Rather than my worried, anxious petitions repeating in my head, I now had something I could grab hold of and pray.
By Rachel Anne Ridge, adapted from Walking with Henry: Big Lessons from a Little Donkey on Faith, Friendship, and Finding Your Path
I used to roll my eyes at people who said they experienced anxiety attacks, thinking that all they needed was to pull themselves together. Dear Lord, forgive me for my ignorance.
Anxiety is real.
The very real and intense anxiety-filled moments I experienced were infrequent enough that I didn’t seek medical help. But for some, it should not be taken lightly. The condition can be debilitating, requiring medication and professional assistance.
My anxiety was mostly a low-level, constant hum of What if?
I was anxious not only about Flash but also about all the What ifs? in life.
What if I get sick?
What if something happens to one of our children?
What if something happens and we can’t pay our bills?
What if I have a flat tire on a busy freeway?
What if I choke on a ham sandwich?
What if I get caught in a flash flood? (my ultimate nightmare)
What if the house burns down?
What if my marriage fails?
What if I haven’t read my Bible enough?
What if I haven’t prayed enough?
What if I’ve missed my calling?
What if I’ve missed God?
What if I’m wrong about everything?
It was like a virus had taken hold. With a virus, most of the time you don’t even know you’ve been infected until the symptoms show up.
Worry begins as tiny cells that morph and multiply into mutants running amok in your mind. These mutants tell you every situation in your life is doomed. Anxiety begins to scribble all over everything with a dark, messy crayon, then crumple up the page. What’s the point of even trying? It’s all going to be a disaster.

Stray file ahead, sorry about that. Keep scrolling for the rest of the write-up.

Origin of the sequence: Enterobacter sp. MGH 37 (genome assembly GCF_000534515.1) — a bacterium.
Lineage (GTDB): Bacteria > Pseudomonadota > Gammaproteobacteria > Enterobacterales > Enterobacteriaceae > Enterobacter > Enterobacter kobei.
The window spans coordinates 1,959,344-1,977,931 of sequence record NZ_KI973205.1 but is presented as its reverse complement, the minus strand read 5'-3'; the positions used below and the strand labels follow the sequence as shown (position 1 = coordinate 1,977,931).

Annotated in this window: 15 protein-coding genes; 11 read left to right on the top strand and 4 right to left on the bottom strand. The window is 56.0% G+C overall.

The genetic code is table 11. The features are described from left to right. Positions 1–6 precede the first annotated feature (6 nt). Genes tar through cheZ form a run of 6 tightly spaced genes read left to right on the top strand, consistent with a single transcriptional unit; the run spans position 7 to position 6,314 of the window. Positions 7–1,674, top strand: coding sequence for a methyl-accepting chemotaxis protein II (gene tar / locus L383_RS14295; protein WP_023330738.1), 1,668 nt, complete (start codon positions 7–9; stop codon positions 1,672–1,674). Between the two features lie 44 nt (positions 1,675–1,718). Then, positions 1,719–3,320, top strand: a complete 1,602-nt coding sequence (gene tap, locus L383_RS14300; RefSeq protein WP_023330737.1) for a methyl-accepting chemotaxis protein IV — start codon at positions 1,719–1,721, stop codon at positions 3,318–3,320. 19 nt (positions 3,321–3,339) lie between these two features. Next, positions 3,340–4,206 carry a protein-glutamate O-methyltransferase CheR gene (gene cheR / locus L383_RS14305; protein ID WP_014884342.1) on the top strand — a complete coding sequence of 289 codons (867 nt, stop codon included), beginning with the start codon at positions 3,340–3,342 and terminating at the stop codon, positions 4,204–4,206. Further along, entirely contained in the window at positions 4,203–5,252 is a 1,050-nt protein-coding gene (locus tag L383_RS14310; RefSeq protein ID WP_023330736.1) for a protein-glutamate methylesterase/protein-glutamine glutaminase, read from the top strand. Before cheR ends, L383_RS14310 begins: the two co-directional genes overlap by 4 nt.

Anxiety had shoved me into a funk. I’d fought it on and off before, but now it was a full-on battle. What I needed right then—mentally and spiritually—was a heavy-duty vaccination and a quarantine.
I needed new self-talk and soul care. On a practical level, I needed rest. Spiritually, I was bone-dry. Praying felt impossible. I flailed about in Psalms, which didn’t help me; nor did the guilt over my inability to organize my spiritual life when I needed it most. Even in the best of times I’d struggled to maintain a personal devotion time—something that is supposed to be the backbone of a vibrant faith. You’d think I’d have mastered this by now. So not only did the anxiety weigh on me, but my lack of consistency also added to my sense of guilt.
What I needed was a daily liturgy. At the time, I didn’t even know what liturgy meant. Liturgy is literally “a work of the people,” or even better, “a work for the people.” It’s simply an order of worship, laid out long ago, that helps people read, pray, and worship in ways that are constructive and formative.
The Book of Common Prayer gave me something to hang on to. Inside its pages is “The Daily Office,” a set of Scripture readings, prayers, and Creeds. Each day I could enter the stream of worship that already seemed to be flowing with or without me. I could let it carry me. There was nothing I needed to make up on my own. I didn’t have to decide which book or verse to meditate on. Knowing that I was surrounded by millions of other Christians—all reading, breathing, praying the same things—nourished my weary soul.